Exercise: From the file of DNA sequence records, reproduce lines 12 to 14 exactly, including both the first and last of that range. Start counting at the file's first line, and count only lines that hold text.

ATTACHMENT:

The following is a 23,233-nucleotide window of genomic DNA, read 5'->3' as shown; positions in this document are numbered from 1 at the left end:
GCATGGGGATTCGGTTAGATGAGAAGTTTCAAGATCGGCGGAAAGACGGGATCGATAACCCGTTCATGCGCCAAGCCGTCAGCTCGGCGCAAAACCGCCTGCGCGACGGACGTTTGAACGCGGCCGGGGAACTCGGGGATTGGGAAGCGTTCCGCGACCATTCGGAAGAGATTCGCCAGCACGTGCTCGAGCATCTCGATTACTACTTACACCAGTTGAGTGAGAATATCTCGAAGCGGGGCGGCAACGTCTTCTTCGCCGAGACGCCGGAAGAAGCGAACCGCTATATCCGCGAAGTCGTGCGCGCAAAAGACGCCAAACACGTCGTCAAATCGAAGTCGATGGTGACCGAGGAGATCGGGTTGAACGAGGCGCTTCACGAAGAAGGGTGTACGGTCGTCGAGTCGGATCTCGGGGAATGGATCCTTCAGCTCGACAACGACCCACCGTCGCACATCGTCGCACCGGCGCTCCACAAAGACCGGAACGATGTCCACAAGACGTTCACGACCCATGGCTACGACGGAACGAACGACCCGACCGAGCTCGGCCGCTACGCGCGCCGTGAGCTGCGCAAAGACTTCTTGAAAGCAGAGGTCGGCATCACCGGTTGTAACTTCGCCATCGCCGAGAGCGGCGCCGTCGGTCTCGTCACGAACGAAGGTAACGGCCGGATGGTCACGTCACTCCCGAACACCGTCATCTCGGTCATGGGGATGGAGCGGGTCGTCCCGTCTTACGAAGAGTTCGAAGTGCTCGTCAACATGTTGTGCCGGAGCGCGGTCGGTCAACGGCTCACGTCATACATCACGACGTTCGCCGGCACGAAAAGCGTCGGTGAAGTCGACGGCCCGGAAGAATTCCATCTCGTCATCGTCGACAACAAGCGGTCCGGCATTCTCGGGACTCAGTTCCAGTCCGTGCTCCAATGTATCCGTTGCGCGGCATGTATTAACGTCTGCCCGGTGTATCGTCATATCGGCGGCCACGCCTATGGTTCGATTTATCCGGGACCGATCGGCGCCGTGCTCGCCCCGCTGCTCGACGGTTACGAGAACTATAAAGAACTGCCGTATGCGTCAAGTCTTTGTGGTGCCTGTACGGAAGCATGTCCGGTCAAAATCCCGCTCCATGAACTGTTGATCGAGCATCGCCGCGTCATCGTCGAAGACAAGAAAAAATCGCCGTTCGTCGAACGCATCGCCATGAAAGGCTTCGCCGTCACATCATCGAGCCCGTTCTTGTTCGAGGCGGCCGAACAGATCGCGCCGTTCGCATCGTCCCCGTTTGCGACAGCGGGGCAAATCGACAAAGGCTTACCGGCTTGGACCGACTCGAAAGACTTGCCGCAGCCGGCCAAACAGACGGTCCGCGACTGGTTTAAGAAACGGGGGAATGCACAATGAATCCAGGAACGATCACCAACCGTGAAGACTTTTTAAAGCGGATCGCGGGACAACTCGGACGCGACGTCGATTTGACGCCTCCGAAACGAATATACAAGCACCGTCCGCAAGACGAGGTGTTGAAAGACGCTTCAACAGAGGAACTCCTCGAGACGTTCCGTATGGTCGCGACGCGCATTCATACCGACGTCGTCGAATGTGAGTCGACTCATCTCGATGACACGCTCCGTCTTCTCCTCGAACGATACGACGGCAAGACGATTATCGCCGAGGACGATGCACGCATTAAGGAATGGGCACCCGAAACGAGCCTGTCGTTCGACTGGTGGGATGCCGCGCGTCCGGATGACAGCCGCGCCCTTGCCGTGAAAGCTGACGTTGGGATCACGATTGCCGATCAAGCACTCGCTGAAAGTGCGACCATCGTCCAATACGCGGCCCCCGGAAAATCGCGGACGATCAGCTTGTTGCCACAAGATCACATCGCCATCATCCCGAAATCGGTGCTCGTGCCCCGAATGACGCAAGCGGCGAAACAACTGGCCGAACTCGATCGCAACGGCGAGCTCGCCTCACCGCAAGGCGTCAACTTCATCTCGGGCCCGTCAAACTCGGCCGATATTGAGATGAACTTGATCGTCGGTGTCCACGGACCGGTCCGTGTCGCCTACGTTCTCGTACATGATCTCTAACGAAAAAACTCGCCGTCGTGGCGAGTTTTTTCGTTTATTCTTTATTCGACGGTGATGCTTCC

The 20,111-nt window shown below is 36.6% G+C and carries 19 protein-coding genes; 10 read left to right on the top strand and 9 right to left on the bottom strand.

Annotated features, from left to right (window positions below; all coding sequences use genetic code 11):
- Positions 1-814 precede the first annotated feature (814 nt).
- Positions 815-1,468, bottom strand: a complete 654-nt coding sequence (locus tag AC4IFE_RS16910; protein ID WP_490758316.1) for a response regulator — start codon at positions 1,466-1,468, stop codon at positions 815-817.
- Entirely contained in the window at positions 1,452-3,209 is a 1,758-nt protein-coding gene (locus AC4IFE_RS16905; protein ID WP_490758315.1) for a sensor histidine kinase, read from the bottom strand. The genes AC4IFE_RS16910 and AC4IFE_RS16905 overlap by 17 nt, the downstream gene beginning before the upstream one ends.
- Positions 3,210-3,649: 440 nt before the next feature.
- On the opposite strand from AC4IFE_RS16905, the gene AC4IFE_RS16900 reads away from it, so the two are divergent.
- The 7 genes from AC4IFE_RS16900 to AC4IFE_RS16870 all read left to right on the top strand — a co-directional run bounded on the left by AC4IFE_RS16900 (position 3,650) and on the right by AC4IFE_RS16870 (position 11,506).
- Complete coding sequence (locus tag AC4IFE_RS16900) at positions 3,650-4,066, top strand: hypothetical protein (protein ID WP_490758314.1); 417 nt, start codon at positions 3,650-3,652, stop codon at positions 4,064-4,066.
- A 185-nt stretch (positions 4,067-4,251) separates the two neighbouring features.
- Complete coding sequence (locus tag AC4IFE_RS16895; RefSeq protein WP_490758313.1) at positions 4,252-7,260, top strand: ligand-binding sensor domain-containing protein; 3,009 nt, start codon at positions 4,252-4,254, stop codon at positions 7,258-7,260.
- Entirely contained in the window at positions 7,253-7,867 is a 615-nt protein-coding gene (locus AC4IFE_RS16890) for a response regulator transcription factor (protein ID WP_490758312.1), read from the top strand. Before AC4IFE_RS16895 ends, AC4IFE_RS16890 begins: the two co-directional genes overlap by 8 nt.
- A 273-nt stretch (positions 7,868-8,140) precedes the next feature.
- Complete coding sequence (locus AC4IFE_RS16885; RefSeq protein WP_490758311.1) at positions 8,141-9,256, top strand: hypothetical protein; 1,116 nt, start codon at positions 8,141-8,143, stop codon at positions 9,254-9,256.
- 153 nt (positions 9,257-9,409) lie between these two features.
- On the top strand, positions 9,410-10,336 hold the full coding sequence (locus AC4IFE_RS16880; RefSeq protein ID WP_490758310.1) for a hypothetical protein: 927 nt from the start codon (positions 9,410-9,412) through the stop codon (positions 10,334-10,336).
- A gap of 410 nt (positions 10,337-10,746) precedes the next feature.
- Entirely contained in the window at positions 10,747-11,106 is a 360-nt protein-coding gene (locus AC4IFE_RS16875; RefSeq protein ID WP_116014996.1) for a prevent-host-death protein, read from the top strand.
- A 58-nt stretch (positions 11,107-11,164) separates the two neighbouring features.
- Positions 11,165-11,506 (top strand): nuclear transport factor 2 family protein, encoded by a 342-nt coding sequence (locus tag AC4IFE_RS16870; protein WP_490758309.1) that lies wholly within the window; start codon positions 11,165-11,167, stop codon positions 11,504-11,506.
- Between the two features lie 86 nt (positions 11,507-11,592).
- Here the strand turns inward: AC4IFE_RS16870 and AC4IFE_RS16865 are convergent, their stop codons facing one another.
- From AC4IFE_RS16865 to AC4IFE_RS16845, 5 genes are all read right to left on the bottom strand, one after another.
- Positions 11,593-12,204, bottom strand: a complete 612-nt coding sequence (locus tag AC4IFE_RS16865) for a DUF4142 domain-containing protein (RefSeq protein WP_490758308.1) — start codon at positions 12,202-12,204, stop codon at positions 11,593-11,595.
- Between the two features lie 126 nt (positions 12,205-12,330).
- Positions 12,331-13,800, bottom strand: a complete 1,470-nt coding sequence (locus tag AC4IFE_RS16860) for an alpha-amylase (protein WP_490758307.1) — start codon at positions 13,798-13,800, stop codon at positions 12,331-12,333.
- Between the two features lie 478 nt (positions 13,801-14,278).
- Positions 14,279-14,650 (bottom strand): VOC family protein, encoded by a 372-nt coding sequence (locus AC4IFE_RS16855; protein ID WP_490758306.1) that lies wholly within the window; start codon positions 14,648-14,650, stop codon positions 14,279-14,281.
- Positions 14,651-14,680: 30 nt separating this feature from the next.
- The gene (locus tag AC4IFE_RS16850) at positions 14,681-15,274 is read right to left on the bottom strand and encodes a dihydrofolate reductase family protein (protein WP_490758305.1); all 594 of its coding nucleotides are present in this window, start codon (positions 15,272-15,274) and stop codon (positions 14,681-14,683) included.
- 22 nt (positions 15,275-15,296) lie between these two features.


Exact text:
- A 185-nt stretch (positions 4,067-4,251) separates the two neighbouring features.
- Complete coding sequence (locus tag AC4IFE_RS16895; RefSeq protein WP_490758313.1) at positions 4,252-7,260, top strand: ligand-binding sensor domain-containing protein; 3,009 nt, start codon at positions 4,252-4,254, stop codon at positions 7,258-7,260.
- Entirely contained in the window at positions 7,253-7,867 is a 615-nt protein-coding gene (locus AC4IFE_RS16890) for a response regulator transcription factor (protein ID WP_490758312.1), read from the top strand. Before AC4IFE_RS16895 ends, AC4IFE_RS16890 begins: the two co-directional genes overlap by 8 nt.